by Jack Belanger ’21
Before his team’s upset win over Butler University on Feb. 1, Providence College Men’s Basketball head coach Ed Cooley told his players that it was going to be an “old-school Big East game.”
“I said, ‘We don’t need to play pretty. We just need to play efficient enough to win,’” Cooley explained. The Friars were able to come out on top 65-61, holding the Bulldogs 1-14 from the three-point line.
The win was much needed as the Friars were playing their fourth consecutive game against a ranked opponent, snapping a three-game losing streak.
Cooley found the right formula as he started big men Kalif Young ’20 and Nate Watson ’21 together for the first time and benched Alpha Diallo ’20, making it the team’s seventh different lineup of the season. Watson was coming off a great game against Villanova University where he had season highs of 18 points and nine rebounds. Against the Bulldogs he had another solid game, scoring nine points on 4-7 shooting in only 17 minutes.
If the Friars want to build momentum from this game and push for a tournament bid, they will have to do two things: keep playing tough defense and embrace the young talent.
The offense has not been getting it done for the Friars all season. Outside of David Duke ’22, no player with 50 or more three-point attempts is shooting over 35 percent from deep. The team also posts the worst field goal percentage in the Big East. Thankfully, they have given up the fourth fewest points in the leagues and are second in steals.
After his 30-point game against Creighton University, it has become clear that Duke is the team’s best player this season. Despite being second on the team in points, he has shot the ball efficiently from the floor at 41.4 percent overall and 44.4 percent from three. He is also leading the team in assists and has grabbed the third most rebounds.
In the past, Cooley’s offense has always relied on strong point guards such as Kyron Cartwright ’18 and Kris Dunn ‘16 to make a play when the team needs it. It is time to give Duke control and move away from the flex offense.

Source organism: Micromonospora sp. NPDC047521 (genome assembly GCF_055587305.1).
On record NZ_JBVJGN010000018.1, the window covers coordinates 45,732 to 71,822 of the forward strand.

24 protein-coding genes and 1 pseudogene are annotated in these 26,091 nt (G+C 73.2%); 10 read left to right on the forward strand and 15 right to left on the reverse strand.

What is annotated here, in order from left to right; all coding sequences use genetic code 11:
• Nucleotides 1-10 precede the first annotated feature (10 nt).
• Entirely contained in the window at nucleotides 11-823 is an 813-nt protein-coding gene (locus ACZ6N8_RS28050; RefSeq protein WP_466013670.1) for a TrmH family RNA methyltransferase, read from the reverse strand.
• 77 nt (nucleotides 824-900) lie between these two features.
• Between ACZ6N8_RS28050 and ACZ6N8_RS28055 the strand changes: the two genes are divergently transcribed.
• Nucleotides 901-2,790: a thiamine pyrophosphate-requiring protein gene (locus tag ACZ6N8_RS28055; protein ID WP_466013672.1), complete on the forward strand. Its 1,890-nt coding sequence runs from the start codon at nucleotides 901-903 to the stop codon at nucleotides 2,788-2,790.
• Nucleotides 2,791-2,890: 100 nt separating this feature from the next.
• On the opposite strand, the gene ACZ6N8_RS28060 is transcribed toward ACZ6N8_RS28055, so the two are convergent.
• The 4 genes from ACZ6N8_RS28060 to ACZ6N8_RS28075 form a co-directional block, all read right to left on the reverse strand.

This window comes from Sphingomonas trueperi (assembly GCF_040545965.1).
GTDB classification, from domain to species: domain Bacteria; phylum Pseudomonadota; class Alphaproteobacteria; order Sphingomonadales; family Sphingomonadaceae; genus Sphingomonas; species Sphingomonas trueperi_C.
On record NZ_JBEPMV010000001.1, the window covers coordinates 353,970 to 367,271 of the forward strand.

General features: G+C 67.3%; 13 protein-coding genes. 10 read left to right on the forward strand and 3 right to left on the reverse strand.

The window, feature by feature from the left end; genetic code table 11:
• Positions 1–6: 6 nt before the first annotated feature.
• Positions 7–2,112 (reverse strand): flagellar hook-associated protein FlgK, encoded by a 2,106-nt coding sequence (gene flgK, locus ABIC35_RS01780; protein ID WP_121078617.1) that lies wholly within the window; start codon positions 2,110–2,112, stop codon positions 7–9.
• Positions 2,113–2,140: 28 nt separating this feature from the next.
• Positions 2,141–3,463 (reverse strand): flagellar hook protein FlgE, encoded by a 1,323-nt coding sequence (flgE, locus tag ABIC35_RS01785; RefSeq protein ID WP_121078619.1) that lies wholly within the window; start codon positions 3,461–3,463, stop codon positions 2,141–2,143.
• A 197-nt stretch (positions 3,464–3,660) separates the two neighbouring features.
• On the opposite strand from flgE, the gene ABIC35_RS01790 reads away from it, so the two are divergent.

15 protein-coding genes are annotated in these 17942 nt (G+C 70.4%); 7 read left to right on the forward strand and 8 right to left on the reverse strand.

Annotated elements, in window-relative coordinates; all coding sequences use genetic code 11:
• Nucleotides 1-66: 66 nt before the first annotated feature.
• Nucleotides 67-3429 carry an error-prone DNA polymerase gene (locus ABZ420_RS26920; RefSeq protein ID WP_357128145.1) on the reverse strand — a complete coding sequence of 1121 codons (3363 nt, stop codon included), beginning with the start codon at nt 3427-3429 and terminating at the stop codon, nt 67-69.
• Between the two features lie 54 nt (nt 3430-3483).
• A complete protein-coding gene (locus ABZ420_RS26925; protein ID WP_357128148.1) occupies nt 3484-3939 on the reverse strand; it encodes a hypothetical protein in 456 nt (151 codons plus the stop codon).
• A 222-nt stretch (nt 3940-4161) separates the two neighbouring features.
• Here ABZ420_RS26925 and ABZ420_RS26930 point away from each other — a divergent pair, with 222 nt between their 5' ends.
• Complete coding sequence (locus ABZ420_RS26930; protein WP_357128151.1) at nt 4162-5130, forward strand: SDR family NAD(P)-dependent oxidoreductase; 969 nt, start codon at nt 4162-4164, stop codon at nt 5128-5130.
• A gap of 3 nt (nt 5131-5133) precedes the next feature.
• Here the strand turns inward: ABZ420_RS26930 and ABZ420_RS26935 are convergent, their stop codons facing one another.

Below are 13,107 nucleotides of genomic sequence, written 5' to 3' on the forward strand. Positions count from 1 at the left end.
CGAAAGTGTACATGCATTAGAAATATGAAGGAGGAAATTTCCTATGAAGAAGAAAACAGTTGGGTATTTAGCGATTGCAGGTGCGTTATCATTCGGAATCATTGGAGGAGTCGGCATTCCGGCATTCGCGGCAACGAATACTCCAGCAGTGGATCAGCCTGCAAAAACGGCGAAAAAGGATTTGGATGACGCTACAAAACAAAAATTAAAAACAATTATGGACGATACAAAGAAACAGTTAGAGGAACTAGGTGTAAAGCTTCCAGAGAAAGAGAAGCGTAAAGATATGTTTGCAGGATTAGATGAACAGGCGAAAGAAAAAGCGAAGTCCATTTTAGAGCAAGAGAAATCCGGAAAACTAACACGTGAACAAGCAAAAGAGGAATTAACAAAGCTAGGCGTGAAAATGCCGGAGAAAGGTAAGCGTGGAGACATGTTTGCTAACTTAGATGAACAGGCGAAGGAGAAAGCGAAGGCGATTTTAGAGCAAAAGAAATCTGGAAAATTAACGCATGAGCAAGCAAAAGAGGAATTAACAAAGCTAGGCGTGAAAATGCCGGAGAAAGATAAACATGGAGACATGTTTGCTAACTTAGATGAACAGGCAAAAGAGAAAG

It is also time to give more touches to Watson in the post. With the lack of shooting depth, Watson is the next best option, shooting 52.4 percent while hitting 79.2 percent of his free throws in Big East games.
This also means Cooley should move the offense away from Diallo and Luwane Pipkens ’19G, who were supposed to be the main guys going into the season. While both have had their share of highlights, neither have been productive enough to overcome their inefficiencies.
Diallo has regressed this season as a shooter, posting career lows in field-goal percentage and free-throw percentage, while also shooting under 30 percent from three. His season hit a low point against Villanova when he got benched early after going 0-6 shooting with three turnovers and fouls. While his versatility remains valuable, he cannot keep shooting like he is the number one option.
After scoring 22 points off the bench, Pipkens may have finally found a role as the sixth man. He has not shot consistently enough from deep to be starting every game, and he operates at his best when he gets to the free-throw line. He is only shooting 31.1 percent from three and often the ball gets stuck in his hands. Both of his 20-point games this season have come when he went 10-10 from the free-throw line. Having him come off the bench against the opponent’s second unit will give him the chance to thrive.
It is hard to believe that the Friars are tied for fifth in the standings, but they are getting the job done. The Friars still need some help if they are going to make it into the tournament; however, the Butler win gives them some life. With nine games left in the regular season, the Friars will need to go at least 6-3 and win two games in the Big East tournament in order to reach the 20 wins Cooley usually targets. They have a tough stretch ahead of them, but things are starting to move in the right direction for the Friars.